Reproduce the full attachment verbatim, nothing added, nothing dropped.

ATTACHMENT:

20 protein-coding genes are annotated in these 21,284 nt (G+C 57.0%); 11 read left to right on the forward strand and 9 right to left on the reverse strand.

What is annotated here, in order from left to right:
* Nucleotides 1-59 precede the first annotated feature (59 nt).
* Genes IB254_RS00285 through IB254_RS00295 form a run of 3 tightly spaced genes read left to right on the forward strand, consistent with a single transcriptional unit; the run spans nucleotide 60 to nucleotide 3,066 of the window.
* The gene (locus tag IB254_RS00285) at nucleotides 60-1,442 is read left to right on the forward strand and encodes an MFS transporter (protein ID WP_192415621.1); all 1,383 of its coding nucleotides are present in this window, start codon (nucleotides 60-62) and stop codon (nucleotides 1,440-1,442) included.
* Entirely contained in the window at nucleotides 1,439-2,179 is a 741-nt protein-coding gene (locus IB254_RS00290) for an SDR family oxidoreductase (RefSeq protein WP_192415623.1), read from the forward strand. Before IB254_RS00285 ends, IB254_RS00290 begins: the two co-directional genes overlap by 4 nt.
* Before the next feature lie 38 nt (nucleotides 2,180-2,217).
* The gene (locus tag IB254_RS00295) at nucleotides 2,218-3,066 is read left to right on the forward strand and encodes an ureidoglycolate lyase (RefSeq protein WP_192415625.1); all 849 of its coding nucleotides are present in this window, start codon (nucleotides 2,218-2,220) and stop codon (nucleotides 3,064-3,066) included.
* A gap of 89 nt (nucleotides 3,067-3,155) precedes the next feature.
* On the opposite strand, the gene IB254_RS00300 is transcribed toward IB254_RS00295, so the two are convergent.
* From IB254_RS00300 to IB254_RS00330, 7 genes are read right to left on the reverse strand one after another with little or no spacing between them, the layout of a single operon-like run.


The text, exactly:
20 protein-coding genes are annotated in these 21,284 nt (G+C 57.0%); 11 read left to right on the forward strand and 9 right to left on the reverse strand.

What is annotated here, in order from left to right:
* Nucleotides 1-59 precede the first annotated feature (59 nt).
* Genes IB254_RS00285 through IB254_RS00295 form a run of 3 tightly spaced genes read left to right on the forward strand, consistent with a single transcriptional unit; the run spans nucleotide 60 to nucleotide 3,066 of the window.
* The gene (locus tag IB254_RS00285) at nucleotides 60-1,442 is read left to right on the forward strand and encodes an MFS transporter (protein ID WP_192415621.1); all 1,383 of its coding nucleotides are present in this window, start codon (nucleotides 60-62) and stop codon (nucleotides 1,440-1,442) included.
* Entirely contained in the window at nucleotides 1,439-2,179 is a 741-nt protein-coding gene (locus IB254_RS00290) for an SDR family oxidoreductase (RefSeq protein WP_192415623.1), read from the forward strand. Before IB254_RS00285 ends, IB254_RS00290 begins: the two co-directional genes overlap by 4 nt.
* Before the next feature lie 38 nt (nucleotides 2,180-2,217).
* The gene (locus tag IB254_RS00295) at nucleotides 2,218-3,066 is read left to right on the forward strand and encodes an ureidoglycolate lyase (RefSeq protein WP_192415625.1); all 849 of its coding nucleotides are present in this window, start codon (nucleotides 2,218-2,220) and stop codon (nucleotides 3,064-3,066) included.
* A gap of 89 nt (nucleotides 3,067-3,155) precedes the next feature.
* On the opposite strand, the gene IB254_RS00300 is transcribed toward IB254_RS00295, so the two are convergent.
* From IB254_RS00300 to IB254_RS00330, 7 genes are read right to left on the reverse strand one after another with little or no spacing between them, the layout of a single operon-like run.